6 Trattoria Gianni. For rough versions of the classics, try Trattoria Gianni on Via Clavature. Smart waiting staff serve spot on pasta, which you can enjoy surrounded by a mix of Italian families and hungry travellers.


Six Degrees North, Aberdeen

Scotland, like the rest of the UK, is having quite a craft beer resurgence. Sales are up significantly, and at last count, there were 75 craft breweries smattered across the country. For a corner of the UK with a population of 5.3 million, that’s not bad going in my book.

While indie outfit BrewDog might shout the loudest – a brewery crowd-funded by its ‘Equity Punks’ and at least one headline grabbing beer a quarter – there are other equally interesting operators worth investigation.

So with an hour to kill in Aberdeen, we checked out Stonehaven-based brewer Six Degrees North, so-called as it sits six degrees north of Belgium.
Dubbing itself the Belgian brewer of Scotland, Six Degrees North boast its own brew 6°n, with variations like Scotch, Hop Classic and Hopocrisy, to name a few, as well as a staggering choice of 300+ bottled beers.

A traditional Belgium brewing processes is used while ‘pushing the boundaries’, according to its founders. In their Littlejohn Street premises, simple, tasty sandwiches and platters add to the experience.

A stripped back interior, low lighting and amiable staff make this a great place to sit back, relax and work your way through the menu.





Hare & Hounds, Brighton

Billing itself as Brighton’s first ‘brewery fresh pub’, The Hare and Hounds on London Road is a fine mix of craft beer and Mexican street food.

The once grubby boozer has made itself over in to the sort of destination that’s attractive to almost anyone. Tattooed trendies sit next to London Road locals, white haired couples rub shoulders with kids on first dates, and young dads with prams take refuge in the corners.

Meantime takes centre stage with two tanks piping fresh, unfiltered beer direct into punters’ glasses. I’m sold on that. But there’s also Brew Dog, local favourite Dark Star, a whole menu of ‘craft on draught’ and bottled beer specials.

The food’s a focal point too, with Brighton Mexican La Choza serving tostadas, tacos and burritos bursting with pit-smoked pulled pork, slow cooked beef or catch of the day. Tasty.

Throw in a decent sized beer garden, a punchy playlist and pleasant staff and it’s no wonder this place has built up such a following since its launch earlier in the year.
Hare and Hounds, 75 London Road, Brighton




A Wong, London

Hidden among Mexican restaurants, sandwich shops and supermarkets on a slightly undesirable side street next to Victoria, A Wong is an unusually placed rising star.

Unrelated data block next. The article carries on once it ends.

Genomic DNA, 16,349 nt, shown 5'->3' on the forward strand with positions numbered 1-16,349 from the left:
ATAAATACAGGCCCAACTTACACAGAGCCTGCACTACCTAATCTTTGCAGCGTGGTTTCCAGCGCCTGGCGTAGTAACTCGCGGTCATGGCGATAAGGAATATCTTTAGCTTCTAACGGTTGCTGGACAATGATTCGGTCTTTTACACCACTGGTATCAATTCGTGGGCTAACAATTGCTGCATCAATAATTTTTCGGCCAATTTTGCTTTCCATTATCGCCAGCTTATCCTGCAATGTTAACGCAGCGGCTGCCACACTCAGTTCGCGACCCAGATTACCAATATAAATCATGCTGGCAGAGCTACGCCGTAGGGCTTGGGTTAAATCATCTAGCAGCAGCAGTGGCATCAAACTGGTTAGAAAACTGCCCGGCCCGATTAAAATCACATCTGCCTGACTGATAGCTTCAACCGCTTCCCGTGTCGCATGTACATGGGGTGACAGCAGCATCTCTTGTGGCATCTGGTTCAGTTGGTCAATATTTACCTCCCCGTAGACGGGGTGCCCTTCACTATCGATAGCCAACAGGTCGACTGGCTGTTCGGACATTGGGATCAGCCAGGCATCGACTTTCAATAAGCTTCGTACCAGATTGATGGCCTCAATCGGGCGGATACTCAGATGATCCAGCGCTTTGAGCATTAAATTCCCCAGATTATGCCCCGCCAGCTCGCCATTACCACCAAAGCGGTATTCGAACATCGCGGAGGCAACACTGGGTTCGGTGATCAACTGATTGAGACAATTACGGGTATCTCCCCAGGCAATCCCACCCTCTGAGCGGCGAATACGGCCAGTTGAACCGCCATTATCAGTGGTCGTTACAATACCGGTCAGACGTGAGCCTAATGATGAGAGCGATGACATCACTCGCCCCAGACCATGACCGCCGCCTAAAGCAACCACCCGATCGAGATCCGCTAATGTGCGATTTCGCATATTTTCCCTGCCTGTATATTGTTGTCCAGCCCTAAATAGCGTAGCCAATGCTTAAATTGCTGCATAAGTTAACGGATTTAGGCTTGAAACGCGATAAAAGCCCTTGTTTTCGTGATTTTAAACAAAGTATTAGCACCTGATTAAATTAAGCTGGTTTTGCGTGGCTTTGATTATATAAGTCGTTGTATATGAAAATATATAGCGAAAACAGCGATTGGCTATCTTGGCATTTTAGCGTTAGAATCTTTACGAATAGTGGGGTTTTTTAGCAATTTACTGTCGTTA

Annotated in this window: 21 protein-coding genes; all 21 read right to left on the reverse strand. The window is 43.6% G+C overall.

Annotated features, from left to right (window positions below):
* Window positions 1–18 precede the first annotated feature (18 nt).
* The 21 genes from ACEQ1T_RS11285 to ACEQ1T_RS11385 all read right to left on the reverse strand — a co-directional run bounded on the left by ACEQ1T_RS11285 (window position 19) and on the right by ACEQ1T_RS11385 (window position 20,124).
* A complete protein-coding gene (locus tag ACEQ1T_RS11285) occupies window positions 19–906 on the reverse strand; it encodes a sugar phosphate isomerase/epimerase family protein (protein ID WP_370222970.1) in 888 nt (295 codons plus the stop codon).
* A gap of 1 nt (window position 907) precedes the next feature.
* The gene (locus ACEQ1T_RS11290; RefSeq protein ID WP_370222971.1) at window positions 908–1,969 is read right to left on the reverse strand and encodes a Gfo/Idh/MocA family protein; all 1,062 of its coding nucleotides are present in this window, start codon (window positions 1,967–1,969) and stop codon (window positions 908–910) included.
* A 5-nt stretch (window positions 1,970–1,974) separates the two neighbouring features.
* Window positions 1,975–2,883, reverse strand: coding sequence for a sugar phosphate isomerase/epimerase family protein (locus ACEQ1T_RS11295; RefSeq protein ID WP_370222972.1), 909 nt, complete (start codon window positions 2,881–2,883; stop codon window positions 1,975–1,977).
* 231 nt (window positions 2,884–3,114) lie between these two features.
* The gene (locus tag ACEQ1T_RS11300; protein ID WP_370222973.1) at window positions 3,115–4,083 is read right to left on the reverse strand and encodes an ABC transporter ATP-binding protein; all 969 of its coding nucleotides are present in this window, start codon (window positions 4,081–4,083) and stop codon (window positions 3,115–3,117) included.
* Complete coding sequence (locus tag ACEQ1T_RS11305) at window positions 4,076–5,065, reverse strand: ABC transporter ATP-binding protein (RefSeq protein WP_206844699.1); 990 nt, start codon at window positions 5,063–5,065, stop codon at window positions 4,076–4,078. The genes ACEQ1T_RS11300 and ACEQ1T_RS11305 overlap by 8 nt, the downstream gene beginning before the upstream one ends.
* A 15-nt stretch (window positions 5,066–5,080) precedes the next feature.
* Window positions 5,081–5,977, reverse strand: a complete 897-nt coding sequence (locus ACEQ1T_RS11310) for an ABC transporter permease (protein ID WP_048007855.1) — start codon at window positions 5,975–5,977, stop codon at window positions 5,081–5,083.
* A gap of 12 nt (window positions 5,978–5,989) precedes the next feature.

But rising star it is. And quite rightly so. Young chef Andrew took over what used to be his dad’s restaurant Kym’s at the end of last year, made it over, and reopened under his own name.

Some lukewarm, then some rave reviews have followed from the likes of Giles Coren, Marina O’Loughlin and Fay Maschler. But what’s important is that the punters love it and the simple dining room was packed to the rafters when we visited on a Tuesday evening.

In fact, we were initially offered the last table – a seat at the bar looking into the bustling open kitchen. But a cancellation landed us a table and a more relaxing seat to enjoy a flavoursome feast that kicked off a super-sized prawn cracker.

A Wong is famed for its tasting menu. A reasonable priced affair at £38.88 for eight courses that takes in dim sum, poached Scottish razor clam with sea cucumber and Beijing yoghurt.

There’s also a well priced set menu. Just short of £15 for a starter and main from a small selection of the restaurant’s favourites, including a drink. A good deal.

But we ordered a la carte. Starting with piping hot, oversized mushroom, bamboo and vermicelli spring rolls before diving in to some superb main courses.

The winner by far had to be the side of Sichuanese aubergine – strong, spicy and incredibly moreish. Rice was light and fluffy, and the chicken dishes – heavily spiced, and moreish – flew off the plate. The pudding – a crumble finished with salty, soy caramel, will definitely be ordered again.

The dishes were beautifully presented and perfectly priced. Slightly slow service was made up for by charm, enthusiasm and an obvious desire to ensure each table enjoyed their visit.

I’ll certainly be back to try the poached Scottish razor clam with sea cucumber.




PLEB: Pizza Roman


Street food is big business. According to The Food People the are 2.5k+ social mentions of it each month across the web, and an Amazon search shows over 5,738 books (mine found much more) relating to street food. From gourmet mac & cheese, falafel and dosa, to handmade burgers, pulled pork and tacos street food is a winner, sure to pull in the crowds.

There are already a couple of established operators serving street food pizza across the UK – Pizza Pilgrims, Fundi and Well Kneaded to name a few – but there’s a new kid on the block, PLEB: Pizza Roman, who is sure to give them all a run for their money.

Launching in Lewes this Saturday, 22 June, PLEB is the new venture from Restaurant magazine’s Joe Lutrario and school friend Jake Fitch, an architect and expert on the Roman pizza scene. The Lewes school friends will be serving up thin, Roman-style pizzas from their home town’s market most Saturdays from 12-4 ish.

Made from dough fermented for 48 hours, the pizzas are hand stretched, rolled thinner than most pizzas you’re able to get in the UK, before being baked in an attractive wood burning oven at 400 degrees for around a minute.

The duo will offer a frequently changing selection of toppings inspired by seasonal, local produce and featuring meats and cheeses imported from Italy. During a taster session we were treated to asparagus with asparagus and walnut pesto, mushroom & truffle oil and pizza bianca with courgette, tomato and garlic. Prices start from a reasonable £3.50 and peak at £4.50.

Check them out and get stuck in. You won’t be disappointed.